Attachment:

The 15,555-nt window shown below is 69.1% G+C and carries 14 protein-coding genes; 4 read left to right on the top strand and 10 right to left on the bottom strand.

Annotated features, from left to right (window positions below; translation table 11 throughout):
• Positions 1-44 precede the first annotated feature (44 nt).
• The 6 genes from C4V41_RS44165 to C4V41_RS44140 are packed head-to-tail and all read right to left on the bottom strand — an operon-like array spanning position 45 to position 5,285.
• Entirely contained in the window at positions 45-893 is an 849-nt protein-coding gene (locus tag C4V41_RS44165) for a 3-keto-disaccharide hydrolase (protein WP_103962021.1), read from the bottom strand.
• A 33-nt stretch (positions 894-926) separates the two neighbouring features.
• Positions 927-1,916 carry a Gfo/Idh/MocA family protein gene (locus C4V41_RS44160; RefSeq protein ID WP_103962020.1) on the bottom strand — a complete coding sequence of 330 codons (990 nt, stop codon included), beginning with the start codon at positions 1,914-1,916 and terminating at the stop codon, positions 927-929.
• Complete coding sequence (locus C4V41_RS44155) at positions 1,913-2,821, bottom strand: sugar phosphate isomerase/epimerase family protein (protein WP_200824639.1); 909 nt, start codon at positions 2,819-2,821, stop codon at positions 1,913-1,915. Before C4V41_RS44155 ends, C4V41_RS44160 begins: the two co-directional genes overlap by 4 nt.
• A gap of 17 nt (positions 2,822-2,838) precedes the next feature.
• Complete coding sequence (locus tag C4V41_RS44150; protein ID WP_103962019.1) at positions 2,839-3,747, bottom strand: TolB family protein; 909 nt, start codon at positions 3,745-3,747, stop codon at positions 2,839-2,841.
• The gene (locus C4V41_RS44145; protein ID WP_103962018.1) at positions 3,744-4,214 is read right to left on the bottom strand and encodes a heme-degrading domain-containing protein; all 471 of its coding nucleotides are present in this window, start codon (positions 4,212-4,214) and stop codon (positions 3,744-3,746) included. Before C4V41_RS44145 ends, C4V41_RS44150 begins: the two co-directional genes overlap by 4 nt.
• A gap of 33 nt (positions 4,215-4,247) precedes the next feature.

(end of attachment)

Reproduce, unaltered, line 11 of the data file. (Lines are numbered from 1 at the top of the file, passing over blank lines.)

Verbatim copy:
• The gene (locus C4V41_RS44145; protein ID WP_103962018.1) at positions 3,744-4,214 is read right to left on the bottom strand and encodes a heme-degrading domain-containing protein; all 471 of its coding nucleotides are present in this window, start codon (positions 4,212-4,214) and stop codon (positions 3,744-3,746) included. Before C4V41_RS44145 ends, C4V41_RS44150 begins: the two co-directional genes overlap by 4 nt.